A moving, spiritual account of a search for meaning through meditation.

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Dear Prudence

THE STORY BEHIND THE SONG

A woman depicted in one of the Beatles’ most famous songs tells her story.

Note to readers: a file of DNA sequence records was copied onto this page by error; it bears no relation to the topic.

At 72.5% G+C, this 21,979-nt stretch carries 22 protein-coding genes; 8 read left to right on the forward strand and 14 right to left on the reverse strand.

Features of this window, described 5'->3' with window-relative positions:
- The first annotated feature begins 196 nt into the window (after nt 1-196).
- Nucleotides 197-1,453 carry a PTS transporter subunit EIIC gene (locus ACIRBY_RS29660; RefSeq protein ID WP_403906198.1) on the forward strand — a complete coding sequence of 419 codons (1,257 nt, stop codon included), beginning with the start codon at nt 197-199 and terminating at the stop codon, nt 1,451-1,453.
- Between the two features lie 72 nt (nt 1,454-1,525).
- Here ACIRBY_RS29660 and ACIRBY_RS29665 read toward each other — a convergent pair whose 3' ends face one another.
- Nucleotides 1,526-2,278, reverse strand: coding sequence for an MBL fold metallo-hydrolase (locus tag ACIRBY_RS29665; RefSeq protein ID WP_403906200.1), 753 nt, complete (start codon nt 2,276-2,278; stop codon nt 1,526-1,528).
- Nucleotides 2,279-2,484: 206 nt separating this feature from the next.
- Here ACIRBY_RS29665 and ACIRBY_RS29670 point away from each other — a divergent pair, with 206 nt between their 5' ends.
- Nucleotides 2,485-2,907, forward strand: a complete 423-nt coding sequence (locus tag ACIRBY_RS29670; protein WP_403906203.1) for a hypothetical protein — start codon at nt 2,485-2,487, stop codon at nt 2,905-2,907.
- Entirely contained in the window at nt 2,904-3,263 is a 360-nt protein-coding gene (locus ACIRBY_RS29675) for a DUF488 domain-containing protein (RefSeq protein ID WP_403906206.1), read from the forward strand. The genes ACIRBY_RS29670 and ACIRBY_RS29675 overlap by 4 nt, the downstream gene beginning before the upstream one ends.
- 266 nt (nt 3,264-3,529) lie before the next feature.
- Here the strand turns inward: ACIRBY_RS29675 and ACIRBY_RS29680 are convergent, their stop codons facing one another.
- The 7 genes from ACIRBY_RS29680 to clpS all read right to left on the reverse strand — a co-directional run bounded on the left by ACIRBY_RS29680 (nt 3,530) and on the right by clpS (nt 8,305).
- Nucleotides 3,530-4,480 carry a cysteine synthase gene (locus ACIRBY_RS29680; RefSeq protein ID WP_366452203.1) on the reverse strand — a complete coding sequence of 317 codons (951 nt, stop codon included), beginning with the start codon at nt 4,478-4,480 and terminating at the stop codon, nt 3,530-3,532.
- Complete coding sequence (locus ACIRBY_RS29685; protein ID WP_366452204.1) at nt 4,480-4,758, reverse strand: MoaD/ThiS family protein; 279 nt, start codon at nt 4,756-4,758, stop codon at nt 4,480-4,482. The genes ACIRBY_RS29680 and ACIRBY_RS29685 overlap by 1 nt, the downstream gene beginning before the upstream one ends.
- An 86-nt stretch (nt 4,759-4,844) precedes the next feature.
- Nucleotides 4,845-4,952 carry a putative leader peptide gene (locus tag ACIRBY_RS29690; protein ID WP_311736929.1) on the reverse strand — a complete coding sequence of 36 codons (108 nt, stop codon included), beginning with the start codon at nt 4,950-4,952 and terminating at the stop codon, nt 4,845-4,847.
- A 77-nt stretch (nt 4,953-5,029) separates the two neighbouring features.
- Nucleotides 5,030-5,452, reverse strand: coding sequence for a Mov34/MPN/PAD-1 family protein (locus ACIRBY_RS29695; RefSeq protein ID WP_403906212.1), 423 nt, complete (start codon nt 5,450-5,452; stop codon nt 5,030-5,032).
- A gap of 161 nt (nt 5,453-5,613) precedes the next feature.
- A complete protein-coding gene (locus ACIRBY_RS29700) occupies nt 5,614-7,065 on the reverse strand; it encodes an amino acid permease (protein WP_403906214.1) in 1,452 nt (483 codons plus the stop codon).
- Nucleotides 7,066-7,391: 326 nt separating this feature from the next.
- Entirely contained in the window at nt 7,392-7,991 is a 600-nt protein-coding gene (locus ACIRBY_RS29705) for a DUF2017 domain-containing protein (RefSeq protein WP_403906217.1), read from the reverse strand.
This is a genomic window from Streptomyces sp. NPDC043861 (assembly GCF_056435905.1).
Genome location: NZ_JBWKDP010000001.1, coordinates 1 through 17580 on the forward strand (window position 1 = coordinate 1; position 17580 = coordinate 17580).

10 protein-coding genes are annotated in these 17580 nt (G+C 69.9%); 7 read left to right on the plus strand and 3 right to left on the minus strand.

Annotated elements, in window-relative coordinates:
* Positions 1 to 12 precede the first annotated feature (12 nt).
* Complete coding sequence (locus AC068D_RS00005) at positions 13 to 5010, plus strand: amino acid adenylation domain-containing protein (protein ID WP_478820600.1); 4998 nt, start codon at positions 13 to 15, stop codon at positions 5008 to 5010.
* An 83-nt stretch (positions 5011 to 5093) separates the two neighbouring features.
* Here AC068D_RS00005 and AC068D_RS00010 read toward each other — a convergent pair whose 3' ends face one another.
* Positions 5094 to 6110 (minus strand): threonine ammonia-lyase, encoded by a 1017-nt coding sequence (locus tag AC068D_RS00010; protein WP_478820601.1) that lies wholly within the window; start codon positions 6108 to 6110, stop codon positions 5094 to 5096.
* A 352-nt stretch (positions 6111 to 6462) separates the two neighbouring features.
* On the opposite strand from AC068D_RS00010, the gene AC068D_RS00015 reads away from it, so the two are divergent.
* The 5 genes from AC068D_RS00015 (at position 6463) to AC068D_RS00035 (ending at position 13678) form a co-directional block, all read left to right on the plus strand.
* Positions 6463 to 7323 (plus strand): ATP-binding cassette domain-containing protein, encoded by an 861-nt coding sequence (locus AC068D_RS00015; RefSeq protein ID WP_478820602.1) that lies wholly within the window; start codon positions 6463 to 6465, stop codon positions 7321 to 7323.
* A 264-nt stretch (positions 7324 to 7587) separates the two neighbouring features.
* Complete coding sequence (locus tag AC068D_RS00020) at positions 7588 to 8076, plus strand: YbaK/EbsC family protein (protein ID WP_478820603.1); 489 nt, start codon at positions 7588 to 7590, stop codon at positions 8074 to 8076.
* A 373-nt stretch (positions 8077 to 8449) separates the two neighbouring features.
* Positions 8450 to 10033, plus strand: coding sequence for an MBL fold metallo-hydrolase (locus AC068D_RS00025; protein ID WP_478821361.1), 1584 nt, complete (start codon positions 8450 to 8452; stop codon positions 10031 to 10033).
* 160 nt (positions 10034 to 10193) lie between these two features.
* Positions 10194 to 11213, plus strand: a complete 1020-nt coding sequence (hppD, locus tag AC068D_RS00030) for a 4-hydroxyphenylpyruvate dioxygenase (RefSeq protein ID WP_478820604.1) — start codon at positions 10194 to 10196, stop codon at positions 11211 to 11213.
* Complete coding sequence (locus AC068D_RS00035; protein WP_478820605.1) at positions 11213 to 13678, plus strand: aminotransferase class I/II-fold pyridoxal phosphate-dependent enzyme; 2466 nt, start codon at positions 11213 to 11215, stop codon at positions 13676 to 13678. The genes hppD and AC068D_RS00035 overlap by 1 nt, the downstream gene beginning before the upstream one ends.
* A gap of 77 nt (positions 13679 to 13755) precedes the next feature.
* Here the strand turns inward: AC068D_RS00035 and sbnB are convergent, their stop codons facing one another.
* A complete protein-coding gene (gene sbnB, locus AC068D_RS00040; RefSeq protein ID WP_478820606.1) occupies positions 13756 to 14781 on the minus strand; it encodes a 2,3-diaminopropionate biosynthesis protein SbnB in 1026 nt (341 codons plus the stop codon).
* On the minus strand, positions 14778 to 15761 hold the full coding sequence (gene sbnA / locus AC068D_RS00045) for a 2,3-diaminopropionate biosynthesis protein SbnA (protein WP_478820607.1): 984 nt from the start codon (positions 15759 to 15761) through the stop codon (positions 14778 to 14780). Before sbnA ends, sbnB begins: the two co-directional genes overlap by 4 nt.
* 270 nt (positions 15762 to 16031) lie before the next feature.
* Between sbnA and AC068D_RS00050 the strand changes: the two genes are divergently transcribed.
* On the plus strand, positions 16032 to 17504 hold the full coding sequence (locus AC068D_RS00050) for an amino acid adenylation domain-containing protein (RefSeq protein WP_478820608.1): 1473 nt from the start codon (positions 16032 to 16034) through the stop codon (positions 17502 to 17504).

Bruns played a small but significant part in the history of the Fab Four: she, along with her sister, the actress Mia Farrow, and the Beatles, went to India in 1968 to study meditation under Maharishi Mahesh Yogi. Her dedicated attention to meditation for long periods inspired John Lennon to write “Dear Prudence,” which appeared on the Beatles’ 1968 self-titled record. However, most people know little else about Bruns, a Transcendental Meditation teacher based in Florida, and this debut memoir attempts to change that. As the daughter of director John Farrow and actress Maureen O’Sullivan, she grew up in a life of privilege, including servants, private schools, and trips abroad. A common thread that runs through her memoir, though, is her search for something spiritual and meaningful, going all the way back to Catholic school. She experienced personal tragedies, including the untimely deaths of her brother and father, and lived through rebellious teenage years, which included drinking and bouts of depression. A harrowing experience with LSD (“it felt as if my body was gone and I was left in hell for all eternity”) led her to practice meditation, and she describes its transformative effects almost poetically: “Although subtle, a priority shift had quietly taken place. Time took on new meaning, suddenly becoming far more precious to me—I couldn’t waste it anymore. I felt compelled to use it much more wisely.” The final chapters center on her meeting the maharishi and her experiences with the members of the Beatles, particularly Lennon and George Harrison. She was more interested in meditation during her stay than being in the musicians’ company, although she found them to be kindred spirits: “I related to George and benefited from his perspective through transference.” What makes this book stand out is the fact that it’s not a typical, dishy celebrity tell-all, although there are some fascinating stories about her Hollywood upbringing and her time with the Beatles (such as when Lennon and Harrison entered her room performing “Sgt. Pepper’s Lonely Hearts Club Band”). It’s a portrait of a young woman trying to center her life amid personal pain and how she found herself. Overall, it’s a rather life-affirming tale from someone who’s more than just a footnote in pop-music history.